AGAINST THE GRAIN
While federal and provincial lawmakers tried for more than 50 years from the late 1800s to early 1900s to discourage the consumption of alcohol in Canada, referendums and legislation— often limited in scope—appeared to have only marginal success.
Demonstrating the truth of the adage “where there’s a will, there’s a way,” this moonshine operation in Irricana, just northeast of Calgary, was one of many home-based liquor setups. It was photographed in 1923, near the end of Alberta’s eight-year period of Prohibition.
After becoming a province in 1905, Alberta enacted a Prohibition law that was in force from July 1916 until May 1924. The law appeared to be relatively ineffective on many levels, as it contained several loopholes. People could still consume alcohol—it was the trade that was illegal. Even then, people could still buy low-alcohol beer, and alcohol could still be purchased for medicinal purposes, with prescriptions often written for 40-ounce doses.
It was also still legal for Albertans to buy alcohol from out of province, which prompted some entrepreneurs to develop lucrative export/import businesses. Calgary Malting and Brewing Co., for example, continued to produce beer that was trucked to Saskatchewan, with some brought back to Alberta under the guise of an out-of-province beverage.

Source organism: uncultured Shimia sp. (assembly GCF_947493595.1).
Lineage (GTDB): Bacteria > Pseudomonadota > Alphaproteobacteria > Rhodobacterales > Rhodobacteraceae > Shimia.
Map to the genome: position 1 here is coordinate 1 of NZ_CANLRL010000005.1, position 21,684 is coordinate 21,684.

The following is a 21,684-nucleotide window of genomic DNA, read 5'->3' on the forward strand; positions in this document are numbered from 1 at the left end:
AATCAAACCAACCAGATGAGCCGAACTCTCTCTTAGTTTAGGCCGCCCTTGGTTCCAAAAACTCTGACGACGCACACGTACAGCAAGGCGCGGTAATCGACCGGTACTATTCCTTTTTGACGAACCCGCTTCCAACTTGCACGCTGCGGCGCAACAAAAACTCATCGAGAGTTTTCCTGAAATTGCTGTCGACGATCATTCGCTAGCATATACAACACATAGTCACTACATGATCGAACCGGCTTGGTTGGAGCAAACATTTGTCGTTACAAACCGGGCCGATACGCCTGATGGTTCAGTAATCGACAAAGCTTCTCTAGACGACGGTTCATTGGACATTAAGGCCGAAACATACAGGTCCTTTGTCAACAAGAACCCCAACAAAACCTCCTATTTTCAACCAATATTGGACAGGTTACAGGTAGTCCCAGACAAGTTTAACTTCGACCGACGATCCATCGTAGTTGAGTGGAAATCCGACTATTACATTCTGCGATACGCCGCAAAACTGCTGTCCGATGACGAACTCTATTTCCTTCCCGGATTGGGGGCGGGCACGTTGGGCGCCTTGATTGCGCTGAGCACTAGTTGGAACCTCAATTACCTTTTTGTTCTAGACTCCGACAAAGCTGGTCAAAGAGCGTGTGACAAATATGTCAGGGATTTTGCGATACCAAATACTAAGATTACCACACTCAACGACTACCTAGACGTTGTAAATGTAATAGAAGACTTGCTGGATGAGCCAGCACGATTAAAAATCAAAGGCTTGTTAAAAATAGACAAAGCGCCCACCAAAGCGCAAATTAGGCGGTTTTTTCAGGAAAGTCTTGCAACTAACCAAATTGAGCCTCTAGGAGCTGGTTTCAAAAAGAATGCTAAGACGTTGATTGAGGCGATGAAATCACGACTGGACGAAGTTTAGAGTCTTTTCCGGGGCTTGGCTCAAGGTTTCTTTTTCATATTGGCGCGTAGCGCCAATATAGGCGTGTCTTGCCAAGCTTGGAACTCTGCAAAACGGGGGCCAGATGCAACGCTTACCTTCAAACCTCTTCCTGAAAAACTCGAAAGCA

Bootlegger, home-brew and secret moonshine operations were widespread across Alberta. At one Calgary church, the caretaker was found to be fermenting raisins in the choir loft, and at one of the largest illegal still operations in the city, the operator, George Packwood, was found with 70 gallons of fine Scotch whisky. As the operation was shut down, Packwood noted it was a very lucrative venture while it lasted: “Yes, I voted for Prohibition and I’d vote for it again. I went broke farming.”
As the Roaring ’20s were getting underway, the illegal sale of alcohol was widespread from many different sources. Along with bootleggers and illegal stills, it was estimated that in 1922 as many as 40 per cent of pool halls and 30 per cent of cafes were selling illegal alcohol.
In 1924, the illegal liquor smuggling and home-brewing trade in Alberta was reduced to a trickle after a successful referendum supporting the end of Prohibition. As a result, control of the liquor trade was given to the provincial government. Drinking was still discouraged, but the government would continue to manage legal alcohol distribution and sales until the system was privatized in 1993.